Learn how to address the world’s most common physical disability
According to the Centers for Disease Prevention and Control, lower back pain (LBP) causes more disability worldwide than any other condition, with 25% of adults reporting LBP at least once over a three-month period.
The CDC categorizes back pain into three types:
- Acute back pain is caused primarily by a sudden injury to the muscles or ligaments supporting the back. It lasts four weeks or less.
- Subacute back pain can last anywhere between four to 12 weeks. This type of pain is typically caused by a more serious injury or impact to the back or supporting muscles and ligaments. It can also be caused by underlying conditions like a herniated disc or muscle strain.
- Chronic back pain is any back pain that lasts longer than 12 weeks. Chronic back pain is often a symptom of underlying conditions like arthritis or degenerative disc disease.
All three types of back pain can interfere greatly with day-to-day life. Your doctor can help you come up with an individualized treatment plan to help you feel better faster. Recommended treatments depend on your type of back pain, the presence of underlying conditions and individual health goals.
Common treatments for lower back pain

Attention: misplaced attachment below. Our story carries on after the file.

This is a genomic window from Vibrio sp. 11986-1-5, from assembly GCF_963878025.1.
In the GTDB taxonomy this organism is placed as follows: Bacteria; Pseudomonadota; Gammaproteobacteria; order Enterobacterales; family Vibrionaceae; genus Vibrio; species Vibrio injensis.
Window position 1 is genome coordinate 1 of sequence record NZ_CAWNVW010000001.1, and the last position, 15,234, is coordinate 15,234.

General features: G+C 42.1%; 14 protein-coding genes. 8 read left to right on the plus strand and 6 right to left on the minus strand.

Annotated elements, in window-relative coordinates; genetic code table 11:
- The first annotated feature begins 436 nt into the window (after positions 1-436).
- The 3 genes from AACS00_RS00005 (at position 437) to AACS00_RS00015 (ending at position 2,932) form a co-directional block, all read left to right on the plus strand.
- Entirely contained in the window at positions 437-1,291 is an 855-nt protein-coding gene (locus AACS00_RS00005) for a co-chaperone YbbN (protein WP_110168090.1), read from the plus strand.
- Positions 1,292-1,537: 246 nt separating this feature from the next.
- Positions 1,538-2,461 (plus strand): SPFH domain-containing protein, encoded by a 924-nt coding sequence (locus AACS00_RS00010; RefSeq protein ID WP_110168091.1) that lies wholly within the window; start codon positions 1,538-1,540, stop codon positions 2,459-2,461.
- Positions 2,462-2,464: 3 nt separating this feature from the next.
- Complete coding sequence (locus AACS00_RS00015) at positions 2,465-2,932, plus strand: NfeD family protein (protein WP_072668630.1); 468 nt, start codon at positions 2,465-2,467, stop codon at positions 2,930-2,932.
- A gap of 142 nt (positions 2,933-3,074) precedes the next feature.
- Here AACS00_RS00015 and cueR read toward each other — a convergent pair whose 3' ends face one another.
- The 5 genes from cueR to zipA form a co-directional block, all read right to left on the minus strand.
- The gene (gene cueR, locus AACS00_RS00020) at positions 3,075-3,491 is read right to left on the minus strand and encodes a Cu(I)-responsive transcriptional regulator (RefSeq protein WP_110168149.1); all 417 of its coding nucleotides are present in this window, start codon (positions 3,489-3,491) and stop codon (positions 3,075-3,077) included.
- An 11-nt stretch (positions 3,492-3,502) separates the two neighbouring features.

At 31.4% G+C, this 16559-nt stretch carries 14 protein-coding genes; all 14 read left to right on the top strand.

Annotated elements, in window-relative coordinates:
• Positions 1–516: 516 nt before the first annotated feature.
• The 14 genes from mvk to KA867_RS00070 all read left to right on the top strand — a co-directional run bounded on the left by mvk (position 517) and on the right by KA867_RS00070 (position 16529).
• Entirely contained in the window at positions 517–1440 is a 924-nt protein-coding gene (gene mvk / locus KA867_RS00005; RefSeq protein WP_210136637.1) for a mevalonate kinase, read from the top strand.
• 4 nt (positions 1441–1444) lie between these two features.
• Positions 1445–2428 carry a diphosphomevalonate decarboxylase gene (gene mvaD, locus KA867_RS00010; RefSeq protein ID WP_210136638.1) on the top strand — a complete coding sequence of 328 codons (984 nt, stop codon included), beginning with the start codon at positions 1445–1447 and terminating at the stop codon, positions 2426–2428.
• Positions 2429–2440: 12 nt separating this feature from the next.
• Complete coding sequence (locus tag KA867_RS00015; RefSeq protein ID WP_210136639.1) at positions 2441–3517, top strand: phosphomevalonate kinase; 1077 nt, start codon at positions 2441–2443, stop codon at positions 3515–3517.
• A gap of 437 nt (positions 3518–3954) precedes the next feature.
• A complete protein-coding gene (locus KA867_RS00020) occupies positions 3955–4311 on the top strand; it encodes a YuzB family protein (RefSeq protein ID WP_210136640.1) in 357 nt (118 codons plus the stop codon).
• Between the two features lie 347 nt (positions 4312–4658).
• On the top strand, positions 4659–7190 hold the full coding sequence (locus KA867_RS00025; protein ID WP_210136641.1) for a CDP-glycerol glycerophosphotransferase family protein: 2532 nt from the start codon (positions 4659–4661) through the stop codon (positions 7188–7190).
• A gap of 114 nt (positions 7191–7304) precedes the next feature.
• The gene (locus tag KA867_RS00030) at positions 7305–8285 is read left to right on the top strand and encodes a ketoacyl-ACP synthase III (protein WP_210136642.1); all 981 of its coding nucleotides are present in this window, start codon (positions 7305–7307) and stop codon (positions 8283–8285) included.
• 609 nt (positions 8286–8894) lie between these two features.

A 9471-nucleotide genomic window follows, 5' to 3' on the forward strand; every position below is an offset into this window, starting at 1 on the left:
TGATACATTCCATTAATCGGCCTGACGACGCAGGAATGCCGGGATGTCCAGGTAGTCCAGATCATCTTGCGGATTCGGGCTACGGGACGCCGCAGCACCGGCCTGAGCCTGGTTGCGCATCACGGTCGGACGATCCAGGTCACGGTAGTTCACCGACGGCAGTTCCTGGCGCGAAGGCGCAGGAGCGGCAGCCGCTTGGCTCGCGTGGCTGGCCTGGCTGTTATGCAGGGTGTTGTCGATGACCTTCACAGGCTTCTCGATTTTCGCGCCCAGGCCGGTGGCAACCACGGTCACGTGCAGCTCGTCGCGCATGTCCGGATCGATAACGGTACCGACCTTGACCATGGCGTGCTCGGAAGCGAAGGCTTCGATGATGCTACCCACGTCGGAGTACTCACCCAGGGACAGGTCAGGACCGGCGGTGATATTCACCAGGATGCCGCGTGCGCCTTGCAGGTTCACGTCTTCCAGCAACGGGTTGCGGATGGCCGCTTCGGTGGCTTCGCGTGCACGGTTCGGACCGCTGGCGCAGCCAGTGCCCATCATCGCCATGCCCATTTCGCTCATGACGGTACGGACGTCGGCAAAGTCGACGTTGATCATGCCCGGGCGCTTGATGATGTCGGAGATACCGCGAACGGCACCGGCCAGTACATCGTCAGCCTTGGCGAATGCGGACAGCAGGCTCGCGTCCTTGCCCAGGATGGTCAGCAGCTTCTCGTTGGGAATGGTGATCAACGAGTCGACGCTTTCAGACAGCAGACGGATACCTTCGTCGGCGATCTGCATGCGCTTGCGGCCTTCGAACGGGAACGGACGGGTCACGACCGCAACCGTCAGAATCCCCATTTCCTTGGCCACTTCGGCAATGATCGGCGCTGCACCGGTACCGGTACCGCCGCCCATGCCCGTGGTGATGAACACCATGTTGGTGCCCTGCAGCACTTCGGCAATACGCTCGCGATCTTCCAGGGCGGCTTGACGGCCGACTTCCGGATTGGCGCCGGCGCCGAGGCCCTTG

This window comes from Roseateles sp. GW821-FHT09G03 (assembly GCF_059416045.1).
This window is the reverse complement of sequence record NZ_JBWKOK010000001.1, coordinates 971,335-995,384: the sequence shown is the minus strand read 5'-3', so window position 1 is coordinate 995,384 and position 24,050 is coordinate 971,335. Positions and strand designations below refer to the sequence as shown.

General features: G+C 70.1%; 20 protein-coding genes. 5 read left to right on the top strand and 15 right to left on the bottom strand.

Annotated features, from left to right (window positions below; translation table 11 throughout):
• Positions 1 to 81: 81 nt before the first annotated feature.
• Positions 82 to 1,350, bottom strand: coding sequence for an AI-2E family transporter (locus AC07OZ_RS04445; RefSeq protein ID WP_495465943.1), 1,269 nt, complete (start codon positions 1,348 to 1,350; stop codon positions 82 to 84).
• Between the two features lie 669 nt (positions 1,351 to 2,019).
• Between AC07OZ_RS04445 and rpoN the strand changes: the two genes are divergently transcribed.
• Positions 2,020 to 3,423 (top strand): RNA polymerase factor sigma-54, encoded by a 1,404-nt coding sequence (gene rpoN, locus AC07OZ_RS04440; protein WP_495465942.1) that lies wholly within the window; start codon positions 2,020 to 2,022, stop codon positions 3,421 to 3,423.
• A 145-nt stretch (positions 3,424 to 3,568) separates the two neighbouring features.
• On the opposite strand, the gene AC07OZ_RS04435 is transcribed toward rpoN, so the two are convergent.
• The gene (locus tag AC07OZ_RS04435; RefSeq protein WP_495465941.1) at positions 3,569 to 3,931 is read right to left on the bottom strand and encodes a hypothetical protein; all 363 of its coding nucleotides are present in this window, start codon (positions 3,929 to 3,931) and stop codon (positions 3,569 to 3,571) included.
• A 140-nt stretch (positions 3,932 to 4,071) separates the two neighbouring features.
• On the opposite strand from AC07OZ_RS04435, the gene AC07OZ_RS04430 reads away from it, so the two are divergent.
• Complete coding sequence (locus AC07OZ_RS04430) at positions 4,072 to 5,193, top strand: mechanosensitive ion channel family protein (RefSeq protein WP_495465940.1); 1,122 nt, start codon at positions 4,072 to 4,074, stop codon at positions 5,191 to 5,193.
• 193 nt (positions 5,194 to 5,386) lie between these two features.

Lower back pain is often treated with:
- Physical therapy. Physical therapy is often the first step in treating LBP and is a vital part of most treatment plans. It can help increase range of motion, decrease tightness and increase strength in supporting muscle groups like the core to take the strain off your lower back.
- Injection-based treatments. Injections are not a long-term solution for LBP, but they may be able to significantly reduce pain and swelling. These treatments include nerve blocks and epidural steroid injections.
- Pharmacologic treatments. Anti-inflammatory drugs and muscle relaxants can help relieve immediate pain in very severe cases. However, these drugs often have undesirable side effects and are not recommended for long-term use.
- Acupuncture and other alternative treatments. Alternative medicine can make a major difference for those suffering from back pain. These are typically noninvasive methods that may bring sustained relief. Common alternative treatment methods include acupuncture, massage, laser therapy and electrical nerve stimulation.
- Diet modifications. Foods high in trans fats, sugars and processed foods all contribute to inflammation. Decreasing or eliminating your intake of these foods may provide some relief. Also, foods like tomatoes, green leafy vegetables, fish and certain nuts and fruits have beneficial anti-inflammatory properties. Talk to your physician about coming up with an anti-inflammatory meal plan to incorporate these foods into your diet.
In some cases, surgery is required. Surgery is a great option for people with severe or chronic pain. In contrast to other types of intervention, surgery can provide long-term relief, reducing the ongoing need for risky pain medications.
At St. Mary's Regional Medical Center, we are pleased to offer minimally invasive spinal surgical methods, such as robotic surgery. These surgeries can significantly reduce blood loss, pain and scarring after surgery, and shorten hospital stays and recovery time.
Talk to your doctor today about the best back pain treatment for you. Surgery could be the first step to a happy and healthier life.